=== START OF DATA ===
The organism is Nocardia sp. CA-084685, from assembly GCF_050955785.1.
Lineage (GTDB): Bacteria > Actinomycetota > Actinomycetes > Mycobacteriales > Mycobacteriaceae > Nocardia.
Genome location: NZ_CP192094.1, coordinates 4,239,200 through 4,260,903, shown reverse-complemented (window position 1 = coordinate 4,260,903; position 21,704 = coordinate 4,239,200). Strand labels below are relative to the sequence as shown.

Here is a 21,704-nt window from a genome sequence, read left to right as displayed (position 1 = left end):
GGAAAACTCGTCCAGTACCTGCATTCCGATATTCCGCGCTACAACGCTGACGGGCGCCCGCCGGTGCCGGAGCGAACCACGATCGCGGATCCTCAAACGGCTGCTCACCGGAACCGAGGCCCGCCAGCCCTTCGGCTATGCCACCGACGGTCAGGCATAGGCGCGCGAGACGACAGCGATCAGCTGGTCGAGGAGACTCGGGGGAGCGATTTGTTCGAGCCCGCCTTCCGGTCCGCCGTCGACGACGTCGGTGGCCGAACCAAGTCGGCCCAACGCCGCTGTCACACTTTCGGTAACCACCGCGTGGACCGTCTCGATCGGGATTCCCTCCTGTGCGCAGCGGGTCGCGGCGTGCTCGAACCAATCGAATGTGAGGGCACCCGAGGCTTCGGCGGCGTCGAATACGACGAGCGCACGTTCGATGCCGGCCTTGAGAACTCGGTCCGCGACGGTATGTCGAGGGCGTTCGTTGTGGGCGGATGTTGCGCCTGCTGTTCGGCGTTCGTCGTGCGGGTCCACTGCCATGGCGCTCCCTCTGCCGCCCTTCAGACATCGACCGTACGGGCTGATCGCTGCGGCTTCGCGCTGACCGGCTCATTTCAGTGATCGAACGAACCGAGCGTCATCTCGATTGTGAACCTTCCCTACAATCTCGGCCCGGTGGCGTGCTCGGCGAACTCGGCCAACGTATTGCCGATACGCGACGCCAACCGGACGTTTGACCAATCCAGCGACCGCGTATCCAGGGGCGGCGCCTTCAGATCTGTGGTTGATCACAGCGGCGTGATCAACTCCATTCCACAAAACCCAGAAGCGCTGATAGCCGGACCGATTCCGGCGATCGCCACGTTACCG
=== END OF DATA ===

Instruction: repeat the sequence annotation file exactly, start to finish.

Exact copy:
The organism is Nocardia sp. CA-084685, from assembly GCF_050955785.1.
Lineage (GTDB): Bacteria > Actinomycetota > Actinomycetes > Mycobacteriales > Mycobacteriaceae > Nocardia.
Genome location: NZ_CP192094.1, coordinates 4,239,200 through 4,260,903, shown reverse-complemented (window position 1 = coordinate 4,260,903; position 21,704 = coordinate 4,239,200). Strand labels below are relative to the sequence as shown.

Here is a 21,704-nt window from a genome sequence, read left to right as displayed (position 1 = left end):
GGAAAACTCGTCCAGTACCTGCATTCCGATATTCCGCGCTACAACGCTGACGGGCGCCCGCCGGTGCCGGAGCGAACCACGATCGCGGATCCTCAAACGGCTGCTCACCGGAACCGAGGCCCGCCAGCCCTTCGGCTATGCCACCGACGGTCAGGCATAGGCGCGCGAGACGACAGCGATCAGCTGGTCGAGGAGACTCGGGGGAGCGATTTGTTCGAGCCCGCCTTCCGGTCCGCCGTCGACGACGTCGGTGGCCGAACCAAGTCGGCCCAACGCCGCTGTCACACTTTCGGTAACCACCGCGTGGACCGTCTCGATCGGGATTCCCTCCTGTGCGCAGCGGGTCGCGGCGTGCTCGAACCAATCGAATGTGAGGGCACCCGAGGCTTCGGCGGCGTCGAATACGACGAGCGCACGTTCGATGCCGGCCTTGAGAACTCGGTCCGCGACGGTATGTCGAGGGCGTTCGTTGTGGGCGGATGTTGCGCCTGCTGTTCGGCGTTCGTCGTGCGGGTCCACTGCCATGGCGCTCCCTCTGCCGCCCTTCAGACATCGACCGTACGGGCTGATCGCTGCGGCTTCGCGCTGACCGGCTCATTTCAGTGATCGAACGAACCGAGCGTCATCTCGATTGTGAACCTTCCCTACAATCTCGGCCCGGTGGCGTGCTCGGCGAACTCGGCCAACGTATTGCCGATACGCGACGCCAACCGGACGTTTGACCAATCCAGCGACCGCGTATCCAGGGGCGGCGCCTTCAGATCTGTGGTTGATCACAGCGGCGTGATCAACTCCATTCCACAAAACCCAGAAGCGCTGATAGCCGGACCGATTCCGGCGATCGCCACGTTACCG